Imagine a country. This country has an election. During the election it becomes clear to the voters that the processes that are being followed are flawed and that the result might be neither free nor fair. They stay silent. Eventually the electoral body makes an election. The elections, they say, were free and fair and power will remain where it was. So the citizens take to the streets in protest. Police are dispatched where they proceed to deal with the citizens with swift brutality. As the election comes under scrutiny allegations of bribing voters, threats and violence come to light.
To add to all this the leader of this country has been in power for longer than he should have. There are allegations that he bribed his way into a constitution to allow his running for a fourth term.
Would you call this country politically stable?
The story of the University of Nairobi is one that baffles me repeatedly and without fail. But let’s start from the beginning which, in this case, is somewhere near the middle.
Last week a video was sent round on social media. The video shows university students lying down on the side of the road as GSU officers cane them. The caning is methodical and slightly reminiscent of that day in primary school when you didn’t finish your math homework. Except the canes are larger and the stakes are higher. This was a day after Babu Owino had been announced winner and the elections having been described as happening in a “democratic and peaceful manner.” The next day the university was closed indefinitely.
“Since its inauguration, the University of Nairobi (UON) has been an accurate microcosm of the struggles facing the Kenyan people. It has often been the testing ground for most of the adverse sections later perpetrated on the larger Kenyan community. Attempts at controlling and directing the university are frequently a prelude to similar efforts at the national level.”
- Kenya Human Rights Commission, Repression in the University of Nairobi, 1995
The university often presents a sample of the country. Given the nature of how students end up at the university it is a mirror of sorts through which we can see ourselves. The question then becomes, what reflection do we see? To do this, we need to go back to other times the university has been closed and understand the context around those.
Perhaps the most famous closing of the University of Nairobi came after the 1982 coup. Frustrated by university student leadership that kept challenging him, and coming off the back of a coup attempt, retired president Moi ordered the closing of the university. The university was closed for 13 months through to October 1983. This is also currently the longest closure in the history of university. Prior to this closure the university had become a particularly hostile place for students. The state violence that characterized most of Moi’s rule was vetted on students and staff. They were also incentivized to be “loyal” with many staffers receiving high paying lucrative jobs as a reward for their loyalty.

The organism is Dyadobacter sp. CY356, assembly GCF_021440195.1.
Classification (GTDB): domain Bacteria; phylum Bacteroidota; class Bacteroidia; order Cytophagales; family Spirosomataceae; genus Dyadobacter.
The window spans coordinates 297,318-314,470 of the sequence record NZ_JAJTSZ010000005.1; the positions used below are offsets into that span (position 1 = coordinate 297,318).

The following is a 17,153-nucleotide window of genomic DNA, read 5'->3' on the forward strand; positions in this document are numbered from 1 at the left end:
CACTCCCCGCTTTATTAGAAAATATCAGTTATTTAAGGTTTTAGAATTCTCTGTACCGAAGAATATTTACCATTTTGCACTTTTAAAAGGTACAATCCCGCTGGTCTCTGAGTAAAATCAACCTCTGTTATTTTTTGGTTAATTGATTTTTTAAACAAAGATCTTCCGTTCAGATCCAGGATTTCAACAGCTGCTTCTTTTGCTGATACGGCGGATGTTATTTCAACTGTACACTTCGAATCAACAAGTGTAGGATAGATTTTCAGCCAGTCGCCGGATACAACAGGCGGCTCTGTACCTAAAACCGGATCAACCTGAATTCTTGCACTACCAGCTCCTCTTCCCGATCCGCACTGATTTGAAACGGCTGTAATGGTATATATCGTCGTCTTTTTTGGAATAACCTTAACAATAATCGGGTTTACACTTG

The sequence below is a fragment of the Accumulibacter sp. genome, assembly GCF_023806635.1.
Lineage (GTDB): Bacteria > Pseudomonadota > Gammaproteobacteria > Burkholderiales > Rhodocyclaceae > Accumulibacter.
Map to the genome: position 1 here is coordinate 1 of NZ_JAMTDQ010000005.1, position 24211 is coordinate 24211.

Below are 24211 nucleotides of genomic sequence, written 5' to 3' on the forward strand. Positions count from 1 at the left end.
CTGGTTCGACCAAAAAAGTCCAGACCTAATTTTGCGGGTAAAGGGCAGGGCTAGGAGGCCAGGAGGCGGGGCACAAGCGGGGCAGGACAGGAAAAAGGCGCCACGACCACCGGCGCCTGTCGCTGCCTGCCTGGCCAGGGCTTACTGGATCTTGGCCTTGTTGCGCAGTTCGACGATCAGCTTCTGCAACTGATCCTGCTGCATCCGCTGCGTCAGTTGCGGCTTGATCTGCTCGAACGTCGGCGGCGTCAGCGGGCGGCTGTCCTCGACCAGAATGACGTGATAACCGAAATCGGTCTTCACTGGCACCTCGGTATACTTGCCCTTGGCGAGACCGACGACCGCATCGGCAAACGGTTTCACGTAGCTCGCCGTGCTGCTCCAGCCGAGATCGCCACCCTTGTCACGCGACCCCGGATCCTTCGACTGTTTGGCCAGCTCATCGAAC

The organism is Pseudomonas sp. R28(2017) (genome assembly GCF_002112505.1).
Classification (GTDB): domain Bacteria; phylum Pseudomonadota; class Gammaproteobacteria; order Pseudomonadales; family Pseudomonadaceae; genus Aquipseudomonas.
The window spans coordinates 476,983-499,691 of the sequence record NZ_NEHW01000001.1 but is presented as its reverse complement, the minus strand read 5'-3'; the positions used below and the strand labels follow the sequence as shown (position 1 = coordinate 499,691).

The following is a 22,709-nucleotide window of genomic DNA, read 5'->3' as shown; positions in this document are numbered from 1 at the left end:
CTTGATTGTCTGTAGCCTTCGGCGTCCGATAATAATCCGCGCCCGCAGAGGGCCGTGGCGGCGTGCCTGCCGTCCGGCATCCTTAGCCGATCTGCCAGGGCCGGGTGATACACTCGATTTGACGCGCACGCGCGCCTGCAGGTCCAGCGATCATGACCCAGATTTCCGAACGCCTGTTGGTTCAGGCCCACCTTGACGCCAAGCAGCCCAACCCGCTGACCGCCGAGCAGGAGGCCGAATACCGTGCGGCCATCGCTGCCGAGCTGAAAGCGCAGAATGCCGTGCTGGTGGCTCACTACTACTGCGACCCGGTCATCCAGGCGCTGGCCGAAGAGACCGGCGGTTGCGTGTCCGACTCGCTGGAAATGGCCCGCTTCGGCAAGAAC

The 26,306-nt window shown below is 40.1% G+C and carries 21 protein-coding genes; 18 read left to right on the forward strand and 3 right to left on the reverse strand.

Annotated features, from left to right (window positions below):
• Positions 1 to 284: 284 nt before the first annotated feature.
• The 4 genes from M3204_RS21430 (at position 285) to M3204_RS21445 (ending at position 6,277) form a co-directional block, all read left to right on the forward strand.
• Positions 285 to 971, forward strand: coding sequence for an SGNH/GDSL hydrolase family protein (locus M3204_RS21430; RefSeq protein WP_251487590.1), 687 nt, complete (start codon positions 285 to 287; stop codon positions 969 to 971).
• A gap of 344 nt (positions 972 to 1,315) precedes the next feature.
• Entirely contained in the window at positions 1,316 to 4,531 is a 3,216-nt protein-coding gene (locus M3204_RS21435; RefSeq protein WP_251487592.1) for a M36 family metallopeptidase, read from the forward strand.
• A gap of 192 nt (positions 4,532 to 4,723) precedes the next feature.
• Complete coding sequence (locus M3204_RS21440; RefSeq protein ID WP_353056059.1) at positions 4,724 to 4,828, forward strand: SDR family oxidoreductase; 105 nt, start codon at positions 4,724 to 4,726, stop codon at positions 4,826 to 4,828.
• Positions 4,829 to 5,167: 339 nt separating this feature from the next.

During the period between 1990 and 1993 the university, or at least sections of it, was closed 5 times. July 1990 saw students sent on “early vacation” so they wouldn’t be involved in the demonstrations for multiparty elections. The Faculty of Arts was closed between November 1990 and 1991 after they protested the university’s delay in refunding them money owed. It has been argued, however, that the university needed the rooms for other students as temporary accommodation due to incomplete hostels.
All students were expelled in July 1991 after protests over introduction of cost sharing. Shortly after it re-opened in March 1992 Faculty of Commerce students were sent home – on April 2nd – over the registration of SONU 92. They came back on May 4th. On July 30th in the same year students from the Faculties of Law, Arts, Architecture and Design, Engineering and Science were also sent home over SONU 92.
For the most part, university closings seem to resonate with a larger happening in the country and with some form of ideological shift that was being pushed for. One of the major pushes from SONU 92, for example, was to remove the president as Chancellor of the university. Getting the state out of the institution was very important having independent thinkers, and finding ways to ensure the state can be challenged. Sending students home early to avoid their participation in multiparty demonstrations was also a way to pre-empt a movement that, as we know, wasn’t that far in the future. The first multi party elections were had 2 years later.
And, even when the university was not closed for an apparent political reason there was always a grievance of sorts at it’s core. Student cost sharing, delayed refunds and mismanagement are things that were the pressure points of the students every day.
What’s the context now? We have a student leader who has now held on to power for four terms and openly gives money to voters. He claims this money is not a bribe and gives it out right next to the voting queue. His election was verified by an announcement of “free and fair” results. The students protested and the state swept in to deal with the students in the way the state has designed its dealings with the citizens.
This political narrative is too familiar. This story has been told. We know how it goes. We have seen it both here and in elsewhere. Which is what bothers me. If the University of Nairobi exists as a reflection of how the country is run, how is the country being run? The country you were imagining earlier? Stop imagining, look around. Is there really a difference?